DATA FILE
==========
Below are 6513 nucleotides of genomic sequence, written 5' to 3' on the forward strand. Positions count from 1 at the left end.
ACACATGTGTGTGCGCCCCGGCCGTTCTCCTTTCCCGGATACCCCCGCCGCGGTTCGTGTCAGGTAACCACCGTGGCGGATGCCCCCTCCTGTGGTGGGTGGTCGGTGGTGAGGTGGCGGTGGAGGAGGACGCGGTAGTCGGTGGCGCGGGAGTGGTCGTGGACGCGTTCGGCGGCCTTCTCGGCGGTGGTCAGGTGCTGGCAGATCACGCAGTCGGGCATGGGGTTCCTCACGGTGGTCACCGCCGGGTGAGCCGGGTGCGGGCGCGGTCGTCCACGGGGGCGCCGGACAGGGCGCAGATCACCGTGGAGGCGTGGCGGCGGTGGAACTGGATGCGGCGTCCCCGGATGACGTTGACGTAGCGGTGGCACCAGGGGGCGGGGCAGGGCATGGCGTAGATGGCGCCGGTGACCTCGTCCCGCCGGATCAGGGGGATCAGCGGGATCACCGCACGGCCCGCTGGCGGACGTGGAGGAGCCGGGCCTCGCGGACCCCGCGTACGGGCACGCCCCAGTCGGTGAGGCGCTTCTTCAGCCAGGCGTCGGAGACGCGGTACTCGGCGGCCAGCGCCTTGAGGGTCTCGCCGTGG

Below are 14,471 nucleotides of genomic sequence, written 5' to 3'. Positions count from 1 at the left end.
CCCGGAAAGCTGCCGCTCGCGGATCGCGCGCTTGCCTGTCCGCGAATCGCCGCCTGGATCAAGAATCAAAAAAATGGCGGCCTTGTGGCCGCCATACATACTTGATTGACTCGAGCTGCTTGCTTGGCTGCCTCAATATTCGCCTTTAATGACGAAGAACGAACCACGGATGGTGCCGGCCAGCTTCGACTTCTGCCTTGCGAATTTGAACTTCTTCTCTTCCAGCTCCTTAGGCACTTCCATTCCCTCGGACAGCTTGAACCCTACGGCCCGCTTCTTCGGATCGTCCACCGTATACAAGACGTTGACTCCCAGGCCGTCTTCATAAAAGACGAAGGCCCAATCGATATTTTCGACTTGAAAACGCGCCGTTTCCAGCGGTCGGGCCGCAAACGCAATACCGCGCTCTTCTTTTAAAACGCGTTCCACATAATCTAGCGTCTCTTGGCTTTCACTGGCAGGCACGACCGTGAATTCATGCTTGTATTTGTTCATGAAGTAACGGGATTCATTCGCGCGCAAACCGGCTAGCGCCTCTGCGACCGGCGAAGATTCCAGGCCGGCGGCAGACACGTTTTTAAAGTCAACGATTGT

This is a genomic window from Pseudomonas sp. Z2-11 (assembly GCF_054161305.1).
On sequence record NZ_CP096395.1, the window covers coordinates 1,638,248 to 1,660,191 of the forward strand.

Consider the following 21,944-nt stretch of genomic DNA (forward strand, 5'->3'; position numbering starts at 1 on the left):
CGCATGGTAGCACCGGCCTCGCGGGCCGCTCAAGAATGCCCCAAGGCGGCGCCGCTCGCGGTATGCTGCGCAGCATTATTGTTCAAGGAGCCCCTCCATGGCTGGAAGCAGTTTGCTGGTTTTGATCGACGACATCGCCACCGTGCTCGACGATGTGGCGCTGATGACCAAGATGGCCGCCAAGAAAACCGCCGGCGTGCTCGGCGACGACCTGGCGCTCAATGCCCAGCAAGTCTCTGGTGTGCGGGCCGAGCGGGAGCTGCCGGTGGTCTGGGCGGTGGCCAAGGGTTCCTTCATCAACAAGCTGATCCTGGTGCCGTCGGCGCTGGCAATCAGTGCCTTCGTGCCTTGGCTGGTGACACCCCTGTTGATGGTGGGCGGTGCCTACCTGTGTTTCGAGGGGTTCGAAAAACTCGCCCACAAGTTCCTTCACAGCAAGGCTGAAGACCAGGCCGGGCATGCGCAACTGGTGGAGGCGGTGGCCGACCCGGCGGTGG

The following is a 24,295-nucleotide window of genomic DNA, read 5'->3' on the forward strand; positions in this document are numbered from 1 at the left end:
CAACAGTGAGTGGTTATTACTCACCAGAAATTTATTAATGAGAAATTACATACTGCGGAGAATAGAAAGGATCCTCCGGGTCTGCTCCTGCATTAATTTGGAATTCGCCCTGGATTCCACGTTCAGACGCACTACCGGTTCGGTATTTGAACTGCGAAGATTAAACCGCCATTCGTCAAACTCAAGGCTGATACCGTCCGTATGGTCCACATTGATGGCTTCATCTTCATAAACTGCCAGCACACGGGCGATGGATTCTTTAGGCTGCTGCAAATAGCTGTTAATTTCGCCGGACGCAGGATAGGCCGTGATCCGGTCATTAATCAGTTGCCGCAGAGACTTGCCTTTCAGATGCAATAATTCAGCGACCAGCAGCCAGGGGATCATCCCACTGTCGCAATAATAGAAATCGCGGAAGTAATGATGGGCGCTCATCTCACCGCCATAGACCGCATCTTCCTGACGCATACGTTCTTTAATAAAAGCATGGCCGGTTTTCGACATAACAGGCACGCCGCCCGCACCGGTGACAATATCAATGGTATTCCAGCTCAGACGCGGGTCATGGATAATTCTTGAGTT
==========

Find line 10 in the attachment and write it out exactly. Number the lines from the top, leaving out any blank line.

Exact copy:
CAACAGTGAGTGGTTATTACTCACCAGAAATTTATTAATGAGAAATTACATACTGCGGAGAATAGAAAGGATCCTCCGGGTCTGCTCCTGCATTAATTTGGAATTCGCCCTGGATTCCACGTTCAGACGCACTACCGGTTCGGTATTTGAACTGCGAAGATTAAACCGCCATTCGTCAAACTCAAGGCTGATACCGTCCGTATGGTCCACATTGATGGCTTCATCTTCATAAACTGCCAGCACACGGGCGATGGATTCTTTAGGCTGCTGCAAATAGCTGTTAATTTCGCCGGACGCAGGATAGGCCGTGATCCGGTCATTAATCAGTTGCCGCAGAGACTTGCCTTTCAGATGCAATAATTCAGCGACCAGCAGCCAGGGGATCATCCCACTGTCGCAATAATAGAAATCGCGGAAGTAATGATGGGCGCTCATCTCACCGCCATAGACCGCATCTTCCTGACGCATACGTTCTTTAATAAAAGCATGGCCGGTTTTCGACATAACAGGCACGCCGCCCGCACCGGTGACAATATCAATGGTATTCCAGCTCAGACGCGGGTCATGGATAATTCTTGAGTT